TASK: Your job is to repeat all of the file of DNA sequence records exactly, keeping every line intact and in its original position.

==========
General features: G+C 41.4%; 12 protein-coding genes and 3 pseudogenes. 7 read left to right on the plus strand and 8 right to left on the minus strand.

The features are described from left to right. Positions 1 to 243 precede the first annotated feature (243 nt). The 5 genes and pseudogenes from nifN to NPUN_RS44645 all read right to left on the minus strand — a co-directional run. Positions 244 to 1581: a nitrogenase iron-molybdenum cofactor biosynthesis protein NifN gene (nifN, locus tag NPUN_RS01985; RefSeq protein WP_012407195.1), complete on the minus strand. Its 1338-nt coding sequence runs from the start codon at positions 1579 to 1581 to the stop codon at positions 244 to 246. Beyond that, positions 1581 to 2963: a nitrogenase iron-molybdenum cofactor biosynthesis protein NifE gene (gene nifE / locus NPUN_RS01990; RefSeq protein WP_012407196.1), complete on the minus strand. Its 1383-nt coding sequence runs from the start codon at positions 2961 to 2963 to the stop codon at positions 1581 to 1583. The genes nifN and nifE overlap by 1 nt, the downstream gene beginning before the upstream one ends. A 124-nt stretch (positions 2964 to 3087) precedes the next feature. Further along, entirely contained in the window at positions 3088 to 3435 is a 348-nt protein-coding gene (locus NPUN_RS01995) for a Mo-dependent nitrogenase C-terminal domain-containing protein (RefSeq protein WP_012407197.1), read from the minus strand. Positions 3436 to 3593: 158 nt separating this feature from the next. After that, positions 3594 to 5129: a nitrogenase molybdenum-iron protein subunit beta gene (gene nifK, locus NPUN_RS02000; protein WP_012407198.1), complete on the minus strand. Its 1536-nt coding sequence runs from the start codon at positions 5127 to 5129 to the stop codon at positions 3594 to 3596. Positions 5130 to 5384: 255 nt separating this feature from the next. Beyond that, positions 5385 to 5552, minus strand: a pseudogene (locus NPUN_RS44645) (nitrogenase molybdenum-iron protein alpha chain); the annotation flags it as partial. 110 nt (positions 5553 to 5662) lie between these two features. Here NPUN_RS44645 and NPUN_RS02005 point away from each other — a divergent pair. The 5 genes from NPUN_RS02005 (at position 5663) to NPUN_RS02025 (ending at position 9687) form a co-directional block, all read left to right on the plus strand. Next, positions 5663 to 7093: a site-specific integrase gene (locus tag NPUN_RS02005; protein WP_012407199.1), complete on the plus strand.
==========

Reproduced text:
General features: G+C 41.4%; 12 protein-coding genes and 3 pseudogenes. 7 read left to right on the plus strand and 8 right to left on the minus strand.

The features are described from left to right. Positions 1 to 243 precede the first annotated feature (243 nt). The 5 genes and pseudogenes from nifN to NPUN_RS44645 all read right to left on the minus strand — a co-directional run. Positions 244 to 1581: a nitrogenase iron-molybdenum cofactor biosynthesis protein NifN gene (nifN, locus tag NPUN_RS01985; RefSeq protein WP_012407195.1), complete on the minus strand. Its 1338-nt coding sequence runs from the start codon at positions 1579 to 1581 to the stop codon at positions 244 to 246. Beyond that, positions 1581 to 2963: a nitrogenase iron-molybdenum cofactor biosynthesis protein NifE gene (gene nifE / locus NPUN_RS01990; RefSeq protein WP_012407196.1), complete on the minus strand. Its 1383-nt coding sequence runs from the start codon at positions 2961 to 2963 to the stop codon at positions 1581 to 1583. The genes nifN and nifE overlap by 1 nt, the downstream gene beginning before the upstream one ends. A 124-nt stretch (positions 2964 to 3087) precedes the next feature. Further along, entirely contained in the window at positions 3088 to 3435 is a 348-nt protein-coding gene (locus NPUN_RS01995) for a Mo-dependent nitrogenase C-terminal domain-containing protein (RefSeq protein WP_012407197.1), read from the minus strand. Positions 3436 to 3593: 158 nt separating this feature from the next. After that, positions 3594 to 5129: a nitrogenase molybdenum-iron protein subunit beta gene (gene nifK, locus NPUN_RS02000; protein WP_012407198.1), complete on the minus strand. Its 1536-nt coding sequence runs from the start codon at positions 5127 to 5129 to the stop codon at positions 3594 to 3596. Positions 5130 to 5384: 255 nt separating this feature from the next. Beyond that, positions 5385 to 5552, minus strand: a pseudogene (locus NPUN_RS44645) (nitrogenase molybdenum-iron protein alpha chain); the annotation flags it as partial. 110 nt (positions 5553 to 5662) lie between these two features. Here NPUN_RS44645 and NPUN_RS02005 point away from each other — a divergent pair. The 5 genes from NPUN_RS02005 (at position 5663) to NPUN_RS02025 (ending at position 9687) form a co-directional block, all read left to right on the plus strand. Next, positions 5663 to 7093: a site-specific integrase gene (locus tag NPUN_RS02005; protein WP_012407199.1), complete on the plus strand.